The importance of maintaining femininity

Rebecca Meghani, News Editor

The progress of women becoming more included in the boardroom and being seen as equally professional as their male counterparts does not come without its issues. The societal standards already placed on women become exceedingly more problematic when it comes to being a woman in the workplace. 

Women are constantly pushing back barriers to make space for themselves due to the restrictions placed on them for being a woman. As a woman, we hear about what it means to be a professional and how to act as a leader. The traits used in these examples are what they see as traditional but we see as masculine traits before women were even allowed in the workspace. How can we progress as a society if we are rooting our expectations in a time when men and women were so drastically unequal to each other?

“No emotion in the boardroom.” 

“This is a workplace, not a fashion show.” 

“Don’t draw attention to yourself.”

“Just listen and learn from the professionals.” 

Women are constantly conforming to the workplace that men have created, and their femininity is being pushed into a box, like they see feminine traits as dirty words. What is not discussed as often is how femininity can be a strength in the professional world. 

A workplace benefits from individuals bringing their own strengths to the table, and it should not be just masculine traits, like being assertive and direct, that should be viewed as the best, but also feminine traits, like intuition, collaboration and even empathy. Emotion is looked down upon professionally with the expectation of being a shark and the “every man for themselves” aspect. A woman and her traits should not be restricted in the workplace just because they are seen as less valuable. 

A woman is most powerful when she is in the state that she is without suppression. I should not need to stand here and discuss feminine traits and how they are beneficial in the workplace in order for them to be respected. Power comes from tapping into your strengths. The prospect of new ideas and methods being brought in through feminine traits can open up a range of opportunities that may have otherwise not been discovered because of the focus on maintaining a man’s workplace.

Even with the idea of feminine and masculine traits progressing towards not just associating with their respective genders and having more fluidity between them, the feminine traits are still undervalued in the workplace because of how non-beneficially they are viewed.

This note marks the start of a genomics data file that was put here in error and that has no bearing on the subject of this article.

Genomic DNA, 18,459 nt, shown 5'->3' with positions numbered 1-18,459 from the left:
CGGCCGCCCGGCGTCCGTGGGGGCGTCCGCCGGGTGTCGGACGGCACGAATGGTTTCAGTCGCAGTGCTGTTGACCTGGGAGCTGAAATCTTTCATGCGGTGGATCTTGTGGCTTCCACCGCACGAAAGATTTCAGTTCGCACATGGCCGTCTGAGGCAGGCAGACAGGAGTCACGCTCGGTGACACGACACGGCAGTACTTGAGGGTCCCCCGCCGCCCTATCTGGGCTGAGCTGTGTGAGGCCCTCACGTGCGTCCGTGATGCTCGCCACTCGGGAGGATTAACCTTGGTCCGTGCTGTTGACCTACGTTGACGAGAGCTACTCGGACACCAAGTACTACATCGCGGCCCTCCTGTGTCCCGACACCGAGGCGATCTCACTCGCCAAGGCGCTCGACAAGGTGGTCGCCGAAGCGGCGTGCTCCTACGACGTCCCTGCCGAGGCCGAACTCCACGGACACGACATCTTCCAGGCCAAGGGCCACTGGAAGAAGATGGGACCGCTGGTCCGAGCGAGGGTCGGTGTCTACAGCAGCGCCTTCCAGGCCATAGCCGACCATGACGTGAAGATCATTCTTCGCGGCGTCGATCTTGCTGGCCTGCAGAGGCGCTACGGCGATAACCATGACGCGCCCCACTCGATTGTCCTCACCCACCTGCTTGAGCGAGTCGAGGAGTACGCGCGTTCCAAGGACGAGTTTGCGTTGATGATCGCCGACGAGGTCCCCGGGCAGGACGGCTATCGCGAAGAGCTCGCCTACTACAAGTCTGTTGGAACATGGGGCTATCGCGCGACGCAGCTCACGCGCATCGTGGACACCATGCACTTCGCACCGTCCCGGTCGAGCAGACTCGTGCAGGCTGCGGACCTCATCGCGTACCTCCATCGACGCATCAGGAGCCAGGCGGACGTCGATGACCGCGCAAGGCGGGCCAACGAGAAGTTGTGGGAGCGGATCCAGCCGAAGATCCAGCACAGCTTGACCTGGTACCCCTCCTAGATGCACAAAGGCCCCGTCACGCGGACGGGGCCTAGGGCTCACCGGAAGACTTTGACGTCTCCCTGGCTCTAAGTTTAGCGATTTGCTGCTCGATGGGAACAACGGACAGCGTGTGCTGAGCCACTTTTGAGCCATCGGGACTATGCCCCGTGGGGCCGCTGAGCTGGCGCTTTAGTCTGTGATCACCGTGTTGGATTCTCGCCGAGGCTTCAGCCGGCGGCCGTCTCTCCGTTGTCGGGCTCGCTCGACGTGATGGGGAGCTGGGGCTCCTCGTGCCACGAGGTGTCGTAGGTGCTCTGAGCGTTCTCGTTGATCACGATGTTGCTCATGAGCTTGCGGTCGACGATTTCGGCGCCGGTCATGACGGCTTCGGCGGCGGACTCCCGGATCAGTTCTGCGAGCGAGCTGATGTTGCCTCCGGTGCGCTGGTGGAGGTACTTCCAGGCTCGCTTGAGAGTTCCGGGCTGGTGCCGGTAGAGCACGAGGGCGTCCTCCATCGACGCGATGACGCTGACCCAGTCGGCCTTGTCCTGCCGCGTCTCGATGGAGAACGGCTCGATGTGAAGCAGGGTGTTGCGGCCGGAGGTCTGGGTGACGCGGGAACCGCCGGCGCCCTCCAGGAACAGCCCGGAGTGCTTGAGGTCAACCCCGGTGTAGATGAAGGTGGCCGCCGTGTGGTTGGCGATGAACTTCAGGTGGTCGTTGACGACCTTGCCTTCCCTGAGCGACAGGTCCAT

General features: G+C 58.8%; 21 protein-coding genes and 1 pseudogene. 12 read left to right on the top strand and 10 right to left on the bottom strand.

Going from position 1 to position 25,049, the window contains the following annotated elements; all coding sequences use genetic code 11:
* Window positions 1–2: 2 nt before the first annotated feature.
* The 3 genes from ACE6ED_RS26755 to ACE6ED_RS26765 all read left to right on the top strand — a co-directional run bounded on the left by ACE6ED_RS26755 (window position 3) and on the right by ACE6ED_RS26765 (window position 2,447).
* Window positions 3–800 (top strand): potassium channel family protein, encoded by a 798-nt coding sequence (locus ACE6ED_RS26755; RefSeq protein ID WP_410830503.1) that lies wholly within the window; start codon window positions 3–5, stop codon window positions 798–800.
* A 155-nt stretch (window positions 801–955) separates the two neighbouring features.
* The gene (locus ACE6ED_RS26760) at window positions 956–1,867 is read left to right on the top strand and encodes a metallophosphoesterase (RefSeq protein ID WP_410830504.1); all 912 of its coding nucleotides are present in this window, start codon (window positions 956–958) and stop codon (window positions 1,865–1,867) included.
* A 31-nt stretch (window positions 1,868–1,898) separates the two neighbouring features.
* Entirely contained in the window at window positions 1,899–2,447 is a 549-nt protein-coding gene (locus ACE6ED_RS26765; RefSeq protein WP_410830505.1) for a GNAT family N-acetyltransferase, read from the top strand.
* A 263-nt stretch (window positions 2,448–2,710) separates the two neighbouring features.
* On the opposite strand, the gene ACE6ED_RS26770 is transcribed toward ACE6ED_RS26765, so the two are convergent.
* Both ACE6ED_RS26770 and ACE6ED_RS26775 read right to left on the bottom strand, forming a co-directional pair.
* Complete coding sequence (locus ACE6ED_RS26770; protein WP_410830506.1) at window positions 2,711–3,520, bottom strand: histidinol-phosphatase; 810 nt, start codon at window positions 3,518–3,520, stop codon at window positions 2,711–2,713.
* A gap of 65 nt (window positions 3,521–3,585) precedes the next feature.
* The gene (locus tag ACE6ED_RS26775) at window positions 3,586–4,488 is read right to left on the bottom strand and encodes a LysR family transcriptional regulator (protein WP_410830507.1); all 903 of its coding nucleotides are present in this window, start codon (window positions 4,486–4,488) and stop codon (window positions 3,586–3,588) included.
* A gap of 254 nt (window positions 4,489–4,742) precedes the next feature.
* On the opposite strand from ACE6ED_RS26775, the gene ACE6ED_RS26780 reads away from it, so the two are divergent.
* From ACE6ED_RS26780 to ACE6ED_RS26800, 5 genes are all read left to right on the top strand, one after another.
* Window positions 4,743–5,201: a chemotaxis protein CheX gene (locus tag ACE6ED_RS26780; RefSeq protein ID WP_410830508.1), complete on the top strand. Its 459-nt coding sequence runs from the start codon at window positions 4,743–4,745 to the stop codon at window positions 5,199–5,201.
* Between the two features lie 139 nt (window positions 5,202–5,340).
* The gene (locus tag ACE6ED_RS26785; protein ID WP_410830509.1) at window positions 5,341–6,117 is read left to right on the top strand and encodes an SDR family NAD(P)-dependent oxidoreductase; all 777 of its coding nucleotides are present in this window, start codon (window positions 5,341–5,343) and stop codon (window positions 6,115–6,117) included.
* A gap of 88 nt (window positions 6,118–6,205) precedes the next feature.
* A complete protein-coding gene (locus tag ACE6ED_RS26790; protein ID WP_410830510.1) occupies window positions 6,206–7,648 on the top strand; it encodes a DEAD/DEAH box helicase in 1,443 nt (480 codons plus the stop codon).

An example of this is empathy. The idea of keeping emotions out of the boardroom is outdated. It is OK to have emotions included in your work because emotion is not a bad thing. Emotion does not just mean getting emotional. It can be having sensitivity that helps one tune into those around you to see how you can best be a leader to them. 

When you give up your femininity, you are also giving up your power. You are accepting the position given by a man and conforming to the shape they want you in. While it is easy for this to do so, in order for easy integration in the workplace and fewer issues with your co-workers, you are also giving up the parts of you that makeup who you are and the power that you hold. 

Creating your own reality is an important idea to maintain as we continue to push back on these barriers of sexism in the workplace. We need to start normalizing femininity in the workplace as a strength because there is so much opportunity that can stem from it. Self-realization in the professional world, where people are able to use their own individual skills, should not just be restricted to skills that come out of masculine traits.

We can easily find a balance between feminine and masculine traits in the workplace. If a different perspective is always appreciated, why can’t that perspective and those ideas come from a feminine perspective? 

So, maintain who you are as a woman, because the best results come from being your authentic self instead of squeezing yourself into this box that men have created for us. Our traits do not equate to how professional we are, and it should not have the power to define it.

As our friend Sarah Jessica Parker says, “Trying to be a man is a waste of a woman.”